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The tragedy Richard the Third
by Thomas Legge, Doctor of Laws,
Master and Rector of Gonville and Caius College
in the University of Cambridge,
performed over three nights at the College of
St. John the Evangelist,
at the Bachelor’s Commencement
A. D. 1579.
A tragedy divided into three


KING EDWARD fifteen years old
THE DUKE OF GLOUCESTER afterwards the King
HOWARD afterwards the Duke of Norfolk
CATESBY a lawyer
HOWARD, a knight
HASTINGS a pursuivant

Nonspeaking parts

RICHARD the young Duke of York
the young LORD GREY


EDWARD IV, King of England, died, leaving two sons. Of these, the elder, Edward Prince of Wales, was fifteen years old, and the other, Richard Duke of York, was eleven. The King’s brother, Richard Duke of Gloucester, was a man extremely prompted by ambition; perceiving the tender years of his nephew, he thought he could easily gain the throne. First, therefore, by means of his friends he persuaded the Queen that Edward should not be protected as he made his way from Wales to London. Meanwhile he secretly advised his friends how much danger would be created for them, should the guardianship of the King be entrusted solely to the Queen’s relatives: since they were jealous of the other lords, they could easily destroy the nobility in the King’s name. Therefore he threw into prison Lord Rivers, the noble uncle of the King, and his half-brother Lord Grey, snatched from the King’s own side, who were both beheaded soon thereafter at Pomfret Castle. And being proclaimed Regent by the Royal Council, he took the King under his personal protection, far from his mother the Queen. She had betaken herself to asylum, but the Archbishop of York (then suspecting nothing) persuaded her to yield up the Duke of York. Richard shut them up in the Tower, as if in a prison. And first he unjustly killed off Lord Hastings, whom he expected of being too devoted to his nephews. He imprisoned the Cardinal Bishop of Ely and Lord Stanley, lest they stand in the way of his undertakings, since he feared their loyalty towards the little princes. Finally he inflicted disgrace on Shore’s wife, as if she were a harlot, since he was not able to condemn her to death.


QUEEN Whoever naively trusts overmuch in prosperity, and desires to rule, powerful in a great hall, that person pursues an alluring evil. Although my station of birth bade me hope for nothing great, nevertheless I was joined in wedlock to King Edward after a sad fate had taken away our marriage, noble Grey. Gullibly I thirsted after this sweet poison. The distinction of high titles swept me off my feet, until the lord brother of the King grew to hate my lowly family and, an enemy, began to prepare ruin for my kinsmen. But my concern for my son is greater than for them, because he has been taken away from me and an uncle is caring for his royal nephew. I wanted to join my kinsmen to the King as friends, so that love for them would be more deeply implanted in his first years, as his tender age grew towards manhood. But sad destiny was not content with this plague: that first evil was a step towards greater ills. My husband breathed forth his last sick breath, and the savage Sisters cut short his life with their impious hands, begrudging me a husband. The human race is a plaything. It cannot assure itself anything so stable that Fortune cannot send it whirling topsy-turvy. A humble family remains happy so long as its great virtue fears a downfall.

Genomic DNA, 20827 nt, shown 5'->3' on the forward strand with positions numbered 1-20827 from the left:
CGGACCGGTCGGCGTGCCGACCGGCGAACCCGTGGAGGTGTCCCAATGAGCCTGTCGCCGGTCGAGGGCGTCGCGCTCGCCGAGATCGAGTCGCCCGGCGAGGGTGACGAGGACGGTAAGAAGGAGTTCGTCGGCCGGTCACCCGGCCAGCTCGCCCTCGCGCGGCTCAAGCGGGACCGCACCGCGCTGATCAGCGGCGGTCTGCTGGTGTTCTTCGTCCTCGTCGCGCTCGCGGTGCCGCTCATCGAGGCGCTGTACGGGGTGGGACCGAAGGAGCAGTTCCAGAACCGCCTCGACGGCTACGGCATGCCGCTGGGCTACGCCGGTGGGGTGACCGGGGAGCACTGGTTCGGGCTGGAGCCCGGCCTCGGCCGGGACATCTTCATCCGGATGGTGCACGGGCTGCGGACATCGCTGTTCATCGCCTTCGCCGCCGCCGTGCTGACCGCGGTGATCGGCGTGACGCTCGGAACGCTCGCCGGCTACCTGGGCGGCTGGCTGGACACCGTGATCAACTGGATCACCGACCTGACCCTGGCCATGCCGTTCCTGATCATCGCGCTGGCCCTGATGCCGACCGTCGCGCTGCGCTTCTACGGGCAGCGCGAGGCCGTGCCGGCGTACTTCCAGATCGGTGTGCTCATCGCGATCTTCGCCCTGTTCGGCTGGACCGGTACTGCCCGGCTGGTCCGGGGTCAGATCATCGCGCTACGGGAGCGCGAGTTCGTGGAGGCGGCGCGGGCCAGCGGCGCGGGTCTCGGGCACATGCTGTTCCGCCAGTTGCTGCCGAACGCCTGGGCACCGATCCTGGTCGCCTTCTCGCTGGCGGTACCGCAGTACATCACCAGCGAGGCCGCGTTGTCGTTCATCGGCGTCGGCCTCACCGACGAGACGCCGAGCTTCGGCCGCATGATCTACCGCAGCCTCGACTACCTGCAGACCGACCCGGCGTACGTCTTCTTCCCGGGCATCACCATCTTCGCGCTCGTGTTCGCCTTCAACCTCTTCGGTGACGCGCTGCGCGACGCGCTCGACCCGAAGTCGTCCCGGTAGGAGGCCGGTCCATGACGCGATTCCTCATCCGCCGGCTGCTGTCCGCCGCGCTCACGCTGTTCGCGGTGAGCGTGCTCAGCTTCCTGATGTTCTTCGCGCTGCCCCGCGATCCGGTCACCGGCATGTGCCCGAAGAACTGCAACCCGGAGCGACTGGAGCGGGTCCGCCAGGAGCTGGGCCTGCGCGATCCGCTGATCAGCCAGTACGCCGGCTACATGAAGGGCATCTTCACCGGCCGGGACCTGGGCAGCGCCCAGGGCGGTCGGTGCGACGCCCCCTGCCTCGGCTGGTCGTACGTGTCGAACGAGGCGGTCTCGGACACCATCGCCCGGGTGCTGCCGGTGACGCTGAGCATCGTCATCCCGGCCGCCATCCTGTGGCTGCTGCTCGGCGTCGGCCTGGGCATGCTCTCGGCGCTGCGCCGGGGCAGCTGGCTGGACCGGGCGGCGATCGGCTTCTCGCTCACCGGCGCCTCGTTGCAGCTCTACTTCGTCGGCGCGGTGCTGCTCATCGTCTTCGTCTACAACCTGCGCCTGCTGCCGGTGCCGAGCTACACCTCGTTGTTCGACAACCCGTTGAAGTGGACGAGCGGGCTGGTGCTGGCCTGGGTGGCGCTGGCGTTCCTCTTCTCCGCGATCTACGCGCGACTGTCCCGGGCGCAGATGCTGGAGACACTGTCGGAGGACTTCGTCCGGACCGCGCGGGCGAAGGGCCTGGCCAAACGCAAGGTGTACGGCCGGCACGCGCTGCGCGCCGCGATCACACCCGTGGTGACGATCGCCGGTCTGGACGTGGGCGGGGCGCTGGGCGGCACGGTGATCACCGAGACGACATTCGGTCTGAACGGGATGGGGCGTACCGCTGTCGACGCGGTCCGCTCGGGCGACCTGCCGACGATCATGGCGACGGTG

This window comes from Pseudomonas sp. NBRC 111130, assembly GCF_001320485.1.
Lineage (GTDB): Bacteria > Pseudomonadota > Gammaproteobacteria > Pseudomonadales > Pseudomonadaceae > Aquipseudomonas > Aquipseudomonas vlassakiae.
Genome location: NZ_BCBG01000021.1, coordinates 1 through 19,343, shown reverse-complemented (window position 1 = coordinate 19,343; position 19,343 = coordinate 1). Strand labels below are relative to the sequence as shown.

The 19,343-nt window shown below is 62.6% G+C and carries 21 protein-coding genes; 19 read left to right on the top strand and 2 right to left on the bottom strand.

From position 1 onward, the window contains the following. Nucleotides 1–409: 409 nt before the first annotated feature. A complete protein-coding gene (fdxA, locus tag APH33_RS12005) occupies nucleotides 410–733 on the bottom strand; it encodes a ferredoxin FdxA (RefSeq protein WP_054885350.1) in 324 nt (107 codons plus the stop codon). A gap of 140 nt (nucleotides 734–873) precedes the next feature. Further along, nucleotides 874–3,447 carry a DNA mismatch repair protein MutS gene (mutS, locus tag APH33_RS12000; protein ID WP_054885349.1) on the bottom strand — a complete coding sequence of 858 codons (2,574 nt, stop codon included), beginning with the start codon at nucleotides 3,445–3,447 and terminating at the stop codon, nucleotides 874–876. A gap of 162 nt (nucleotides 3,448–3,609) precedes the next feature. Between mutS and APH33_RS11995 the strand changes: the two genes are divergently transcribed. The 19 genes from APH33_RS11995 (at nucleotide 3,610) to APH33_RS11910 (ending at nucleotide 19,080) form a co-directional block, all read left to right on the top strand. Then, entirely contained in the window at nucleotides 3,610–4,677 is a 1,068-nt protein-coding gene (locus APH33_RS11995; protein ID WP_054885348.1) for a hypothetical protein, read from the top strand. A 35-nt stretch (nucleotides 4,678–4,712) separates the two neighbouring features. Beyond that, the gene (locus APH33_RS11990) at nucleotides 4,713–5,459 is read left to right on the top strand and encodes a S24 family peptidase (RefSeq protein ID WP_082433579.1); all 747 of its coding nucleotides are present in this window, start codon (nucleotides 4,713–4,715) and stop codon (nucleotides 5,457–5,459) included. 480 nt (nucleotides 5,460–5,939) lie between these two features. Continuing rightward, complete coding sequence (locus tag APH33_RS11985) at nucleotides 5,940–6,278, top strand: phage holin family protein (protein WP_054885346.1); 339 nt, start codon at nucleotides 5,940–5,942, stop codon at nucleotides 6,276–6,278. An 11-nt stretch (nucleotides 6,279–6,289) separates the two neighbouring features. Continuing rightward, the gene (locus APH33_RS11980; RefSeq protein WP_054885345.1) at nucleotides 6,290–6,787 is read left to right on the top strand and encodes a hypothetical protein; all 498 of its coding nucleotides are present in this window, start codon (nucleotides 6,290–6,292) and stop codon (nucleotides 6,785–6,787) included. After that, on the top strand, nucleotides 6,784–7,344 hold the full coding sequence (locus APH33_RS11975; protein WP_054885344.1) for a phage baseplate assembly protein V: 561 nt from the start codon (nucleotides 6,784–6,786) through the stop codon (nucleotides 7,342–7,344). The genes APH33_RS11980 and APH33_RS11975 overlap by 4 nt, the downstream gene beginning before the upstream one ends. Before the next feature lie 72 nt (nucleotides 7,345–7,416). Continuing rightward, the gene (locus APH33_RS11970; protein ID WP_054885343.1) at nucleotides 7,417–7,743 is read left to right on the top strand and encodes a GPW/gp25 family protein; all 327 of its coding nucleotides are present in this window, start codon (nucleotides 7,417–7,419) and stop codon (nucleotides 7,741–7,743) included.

After I had bestowed two sons upon the royal house, faraway Wales required its heir, and the Welshmen did not wish to go without their Prince. Thence my son hurries home. A short train of my people are escorting him, in order to place a royal crown upon his head. Although my son’s happy scepter bids his mother rejoice, my avid mind does not dare hope for this promised thing. It is anxious for the good already gained, and fear, once born, begets further fears. My timid heart burns with many cares. Even if thus far no foreign power has threatened any treachery, and if the House of Lancaster does not begrudge Edward a kingdom wrenched way, and can tolerate the fact that the scepter was once snatched from it by victorious hands, domestic dread still oppresses me. the mind accustomed to ills fears wrongdoing more greatly, and with varied upheavals dread and hope tear at my brain. Oh glory or rule, unlucky to many! It turns about and becomes its own punishment, after long cheating the gullible with its false splendor.
CARD. Most excellent Queen, dear Elizabeth, why do you brood over your anxieties in your heart and burden the public joy with your private sorrow? Rather, dismiss these phantoms of a distraught mind and, being happy, abandon a mother’s sad sighs as your son’s head is encircled with the royal diadem.